Pro-China supporters gather at a park during a counter-rally in support of the police in Hong Kong Saturday, July 20, 2019.
Pro-China supporters gather at a park during a counter-rally in support of the police in Hong Kong Saturday, July 20, 2019. AP Photo - Vincent Yu

Hong Kong braces for latest mass protest

HONG Kong police have locked down the city centre as it braced for yet another mass protest over an extradition bill that has plunged the Chinese-ruled financial hub into crisis and triggered violent clashes.

Tens of thousands are due to march from Victoria Park in the bustling shopping district of Causeway Bay to Wan Chai, just one metro station away, after police shortened the route, citing safety concerns.

Rally organisers lost their appeal to have the march route end in Central district, close to the scene where police in June fired rubber bullets and tear gas to disperse activists in some of the most violent protests to rock the former British colony in decades.

The protest comes a day after tens of thousands gathered to voice support for the police and call for an end to the violence.

Hong Kong is on edge after a series of skirmishes between activists and police at a wave of recent rallies that have extended across the territory.

Police late on Friday seized a cache of explosives and weapons in an industrial building in the New Territories district of Tsuen Wan. Three people were arrested in connection with the seizure, which police described as the largest ever of its kind in Hong Kong.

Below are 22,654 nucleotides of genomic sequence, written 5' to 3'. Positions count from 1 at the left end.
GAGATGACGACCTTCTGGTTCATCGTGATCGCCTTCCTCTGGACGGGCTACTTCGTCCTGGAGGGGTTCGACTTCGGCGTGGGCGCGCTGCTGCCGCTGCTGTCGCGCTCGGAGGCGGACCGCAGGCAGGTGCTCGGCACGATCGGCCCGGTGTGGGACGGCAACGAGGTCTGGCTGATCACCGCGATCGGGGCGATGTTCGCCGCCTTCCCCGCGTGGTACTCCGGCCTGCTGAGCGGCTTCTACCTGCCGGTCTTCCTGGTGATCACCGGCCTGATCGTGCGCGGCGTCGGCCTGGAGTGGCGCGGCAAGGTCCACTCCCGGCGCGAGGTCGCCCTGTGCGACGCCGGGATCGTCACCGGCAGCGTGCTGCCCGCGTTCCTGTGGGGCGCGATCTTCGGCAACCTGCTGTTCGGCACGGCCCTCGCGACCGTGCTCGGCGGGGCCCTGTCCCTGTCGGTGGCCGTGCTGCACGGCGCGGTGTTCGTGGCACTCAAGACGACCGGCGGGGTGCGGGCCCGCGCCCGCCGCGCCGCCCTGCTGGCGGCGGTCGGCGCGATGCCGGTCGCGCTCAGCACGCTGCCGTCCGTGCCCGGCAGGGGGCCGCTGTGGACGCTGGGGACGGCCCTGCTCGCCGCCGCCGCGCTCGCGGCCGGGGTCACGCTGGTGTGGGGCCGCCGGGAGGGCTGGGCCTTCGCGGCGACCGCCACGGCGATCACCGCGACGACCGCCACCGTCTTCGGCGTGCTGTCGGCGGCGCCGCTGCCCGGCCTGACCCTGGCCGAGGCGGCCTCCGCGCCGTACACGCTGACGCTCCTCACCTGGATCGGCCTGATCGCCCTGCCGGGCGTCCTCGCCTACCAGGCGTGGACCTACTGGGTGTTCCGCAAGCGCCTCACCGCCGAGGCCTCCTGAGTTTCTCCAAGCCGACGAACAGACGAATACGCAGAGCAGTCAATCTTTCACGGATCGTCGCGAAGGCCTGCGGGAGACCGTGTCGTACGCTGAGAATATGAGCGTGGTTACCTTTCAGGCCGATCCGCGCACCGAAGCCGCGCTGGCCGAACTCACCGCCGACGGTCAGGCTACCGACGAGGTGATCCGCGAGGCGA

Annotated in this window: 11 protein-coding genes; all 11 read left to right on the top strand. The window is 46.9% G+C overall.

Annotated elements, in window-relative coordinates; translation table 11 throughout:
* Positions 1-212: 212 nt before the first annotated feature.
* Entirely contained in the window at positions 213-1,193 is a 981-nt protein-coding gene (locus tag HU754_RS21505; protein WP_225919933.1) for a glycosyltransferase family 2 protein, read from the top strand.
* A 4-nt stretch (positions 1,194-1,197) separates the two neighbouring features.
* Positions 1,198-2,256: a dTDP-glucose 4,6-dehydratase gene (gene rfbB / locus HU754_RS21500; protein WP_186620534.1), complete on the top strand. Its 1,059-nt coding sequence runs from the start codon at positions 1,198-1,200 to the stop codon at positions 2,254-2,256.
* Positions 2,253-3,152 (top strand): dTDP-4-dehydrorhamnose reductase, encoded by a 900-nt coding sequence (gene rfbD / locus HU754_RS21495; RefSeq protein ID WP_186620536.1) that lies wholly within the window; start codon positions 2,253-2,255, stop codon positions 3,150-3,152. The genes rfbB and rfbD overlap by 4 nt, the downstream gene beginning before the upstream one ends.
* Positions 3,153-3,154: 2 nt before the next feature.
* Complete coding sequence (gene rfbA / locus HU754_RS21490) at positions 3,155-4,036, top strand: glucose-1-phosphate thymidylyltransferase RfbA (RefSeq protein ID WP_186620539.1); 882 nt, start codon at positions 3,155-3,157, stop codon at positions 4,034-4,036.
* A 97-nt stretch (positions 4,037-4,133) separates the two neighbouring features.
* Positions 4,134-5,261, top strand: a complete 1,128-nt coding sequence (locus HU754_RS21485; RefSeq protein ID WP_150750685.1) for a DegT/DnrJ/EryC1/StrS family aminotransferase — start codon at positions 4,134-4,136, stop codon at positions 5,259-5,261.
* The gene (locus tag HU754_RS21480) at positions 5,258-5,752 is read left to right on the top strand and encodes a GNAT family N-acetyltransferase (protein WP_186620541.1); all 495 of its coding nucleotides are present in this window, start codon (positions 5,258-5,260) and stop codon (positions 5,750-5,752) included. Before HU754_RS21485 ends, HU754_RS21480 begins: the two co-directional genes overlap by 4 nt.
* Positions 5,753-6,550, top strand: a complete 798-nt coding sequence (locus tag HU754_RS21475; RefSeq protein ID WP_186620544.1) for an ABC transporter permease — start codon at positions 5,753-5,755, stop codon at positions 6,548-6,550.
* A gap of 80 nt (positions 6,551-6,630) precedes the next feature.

They said it was unclear if the explosives were related to the protest.

Government and police headquarters, which have been targeted by protesters in previous rallies, were barricaded by massive water barriers, while media said 5000 police were being deployed for the rally.

Several major roads were closed off and global bank HSBC , in a rare move, pulled down large metal barriers on the street level of its skyscraper building.

Hong Kong's embattled leader, Carrie Lam, has apologised for the turmoil the extradition bill has caused and declared it "dead". Opponents say nothing short of its full withdrawal will do.

Under the terms of the handover from Britain in 1997, Hong Kong was allowed to retain extensive freedoms not enjoyed on the mainland under a "one country, two systems" formula, including an independent judiciary and right to protest.

But for many Hong Kong residents, the extradition bill, which would allow extraditions to China and which they fear could be used to silence dissent, is the latest step in a relentless march toward mainland control.

The protesters are also demanding an independent investigation into what they describe as excessive use of force by police, the withdrawal of word "riot" from the government's description of the demonstrations and the unconditional release of those arrested.


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